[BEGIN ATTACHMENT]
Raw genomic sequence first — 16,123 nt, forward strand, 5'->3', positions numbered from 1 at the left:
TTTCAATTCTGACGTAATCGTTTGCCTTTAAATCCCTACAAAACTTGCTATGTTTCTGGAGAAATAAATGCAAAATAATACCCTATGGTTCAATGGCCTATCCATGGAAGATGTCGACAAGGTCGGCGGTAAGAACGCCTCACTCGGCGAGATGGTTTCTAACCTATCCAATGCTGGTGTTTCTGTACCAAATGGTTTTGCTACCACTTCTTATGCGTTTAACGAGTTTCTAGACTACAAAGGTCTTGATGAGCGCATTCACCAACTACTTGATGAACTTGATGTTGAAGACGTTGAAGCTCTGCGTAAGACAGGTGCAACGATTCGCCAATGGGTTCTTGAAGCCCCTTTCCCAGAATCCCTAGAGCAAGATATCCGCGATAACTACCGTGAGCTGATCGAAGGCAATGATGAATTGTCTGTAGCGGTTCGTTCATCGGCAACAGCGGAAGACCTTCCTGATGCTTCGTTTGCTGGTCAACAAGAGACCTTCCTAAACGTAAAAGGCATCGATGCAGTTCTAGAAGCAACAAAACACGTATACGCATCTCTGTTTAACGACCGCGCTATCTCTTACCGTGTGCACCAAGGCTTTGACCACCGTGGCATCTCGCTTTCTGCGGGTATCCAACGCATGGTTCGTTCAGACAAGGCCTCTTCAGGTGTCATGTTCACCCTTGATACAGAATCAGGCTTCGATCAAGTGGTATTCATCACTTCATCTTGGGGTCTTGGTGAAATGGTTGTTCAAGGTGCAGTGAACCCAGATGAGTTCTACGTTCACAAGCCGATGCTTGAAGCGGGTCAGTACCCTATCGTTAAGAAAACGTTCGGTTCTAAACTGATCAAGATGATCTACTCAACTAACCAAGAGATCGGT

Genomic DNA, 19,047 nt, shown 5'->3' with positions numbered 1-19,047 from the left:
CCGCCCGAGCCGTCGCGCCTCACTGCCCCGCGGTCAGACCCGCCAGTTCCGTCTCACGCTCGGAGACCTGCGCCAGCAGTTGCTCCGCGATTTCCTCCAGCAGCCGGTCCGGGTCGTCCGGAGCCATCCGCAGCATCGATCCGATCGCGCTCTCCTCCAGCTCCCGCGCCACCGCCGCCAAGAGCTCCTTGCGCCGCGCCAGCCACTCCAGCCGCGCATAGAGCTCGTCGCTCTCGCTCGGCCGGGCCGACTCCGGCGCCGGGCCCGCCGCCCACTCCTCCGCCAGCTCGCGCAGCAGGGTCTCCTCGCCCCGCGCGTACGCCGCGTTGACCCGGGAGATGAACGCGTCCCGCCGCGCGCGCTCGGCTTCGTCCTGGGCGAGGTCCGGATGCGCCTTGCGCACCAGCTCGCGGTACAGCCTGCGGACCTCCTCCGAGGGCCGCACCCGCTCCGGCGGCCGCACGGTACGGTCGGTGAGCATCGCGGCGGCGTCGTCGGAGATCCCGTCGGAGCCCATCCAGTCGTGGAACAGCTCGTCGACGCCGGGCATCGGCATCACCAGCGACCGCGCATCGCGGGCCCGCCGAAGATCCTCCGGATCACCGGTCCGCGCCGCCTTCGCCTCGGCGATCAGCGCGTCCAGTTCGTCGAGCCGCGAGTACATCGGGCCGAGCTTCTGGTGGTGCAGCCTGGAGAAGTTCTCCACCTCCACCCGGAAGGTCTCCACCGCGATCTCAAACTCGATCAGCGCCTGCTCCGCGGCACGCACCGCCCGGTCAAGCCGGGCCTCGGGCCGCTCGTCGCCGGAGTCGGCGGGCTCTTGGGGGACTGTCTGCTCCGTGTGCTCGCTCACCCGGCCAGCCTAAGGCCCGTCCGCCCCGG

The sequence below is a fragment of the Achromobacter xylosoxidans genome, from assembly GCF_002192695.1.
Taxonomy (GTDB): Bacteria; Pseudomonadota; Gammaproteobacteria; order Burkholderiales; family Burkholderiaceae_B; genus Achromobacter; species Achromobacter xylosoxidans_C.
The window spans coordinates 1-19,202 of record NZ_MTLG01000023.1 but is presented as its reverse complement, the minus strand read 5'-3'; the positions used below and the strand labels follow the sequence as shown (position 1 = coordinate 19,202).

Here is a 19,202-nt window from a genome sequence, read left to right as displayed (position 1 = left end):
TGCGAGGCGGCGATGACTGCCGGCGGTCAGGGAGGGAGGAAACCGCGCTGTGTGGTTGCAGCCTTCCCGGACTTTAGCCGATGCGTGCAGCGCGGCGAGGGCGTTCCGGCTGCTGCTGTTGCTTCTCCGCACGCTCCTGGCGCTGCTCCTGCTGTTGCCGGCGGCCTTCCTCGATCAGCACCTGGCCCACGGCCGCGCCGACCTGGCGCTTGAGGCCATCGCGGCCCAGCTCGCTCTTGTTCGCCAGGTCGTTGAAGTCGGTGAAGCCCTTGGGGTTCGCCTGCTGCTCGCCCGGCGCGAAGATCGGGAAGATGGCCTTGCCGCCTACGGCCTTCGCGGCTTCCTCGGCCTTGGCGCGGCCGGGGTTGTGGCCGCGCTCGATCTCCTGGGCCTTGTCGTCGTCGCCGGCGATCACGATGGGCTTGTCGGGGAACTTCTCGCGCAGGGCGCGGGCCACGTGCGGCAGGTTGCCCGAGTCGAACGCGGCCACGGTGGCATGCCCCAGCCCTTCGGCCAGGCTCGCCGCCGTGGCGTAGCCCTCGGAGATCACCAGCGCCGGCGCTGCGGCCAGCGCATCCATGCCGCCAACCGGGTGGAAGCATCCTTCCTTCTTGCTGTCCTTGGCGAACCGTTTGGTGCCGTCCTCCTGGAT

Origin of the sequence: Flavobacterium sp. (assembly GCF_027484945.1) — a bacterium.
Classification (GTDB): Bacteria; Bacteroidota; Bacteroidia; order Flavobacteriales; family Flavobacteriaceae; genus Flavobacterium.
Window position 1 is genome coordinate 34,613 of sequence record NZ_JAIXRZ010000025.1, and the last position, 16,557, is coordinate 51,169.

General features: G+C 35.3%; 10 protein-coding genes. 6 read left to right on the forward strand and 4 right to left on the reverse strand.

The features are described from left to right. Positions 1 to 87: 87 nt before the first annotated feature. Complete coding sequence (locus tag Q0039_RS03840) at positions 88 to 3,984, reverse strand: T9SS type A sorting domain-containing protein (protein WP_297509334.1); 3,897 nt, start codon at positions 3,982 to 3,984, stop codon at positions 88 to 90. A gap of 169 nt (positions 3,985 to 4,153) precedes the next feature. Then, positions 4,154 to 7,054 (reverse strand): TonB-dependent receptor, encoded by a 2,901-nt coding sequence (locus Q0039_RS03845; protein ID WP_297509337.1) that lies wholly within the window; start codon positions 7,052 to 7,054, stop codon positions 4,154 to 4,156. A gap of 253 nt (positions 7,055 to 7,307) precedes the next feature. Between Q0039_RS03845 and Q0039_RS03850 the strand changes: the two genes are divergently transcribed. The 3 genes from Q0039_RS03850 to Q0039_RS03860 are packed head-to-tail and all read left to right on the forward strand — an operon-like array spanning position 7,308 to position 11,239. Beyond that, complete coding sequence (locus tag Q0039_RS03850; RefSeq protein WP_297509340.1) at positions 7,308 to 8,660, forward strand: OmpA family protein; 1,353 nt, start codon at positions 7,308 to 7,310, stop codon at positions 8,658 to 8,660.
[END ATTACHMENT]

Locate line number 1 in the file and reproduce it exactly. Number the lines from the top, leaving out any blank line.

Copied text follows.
Raw genomic sequence first — 16,123 nt, forward strand, 5'->3', positions numbered from 1 at the left: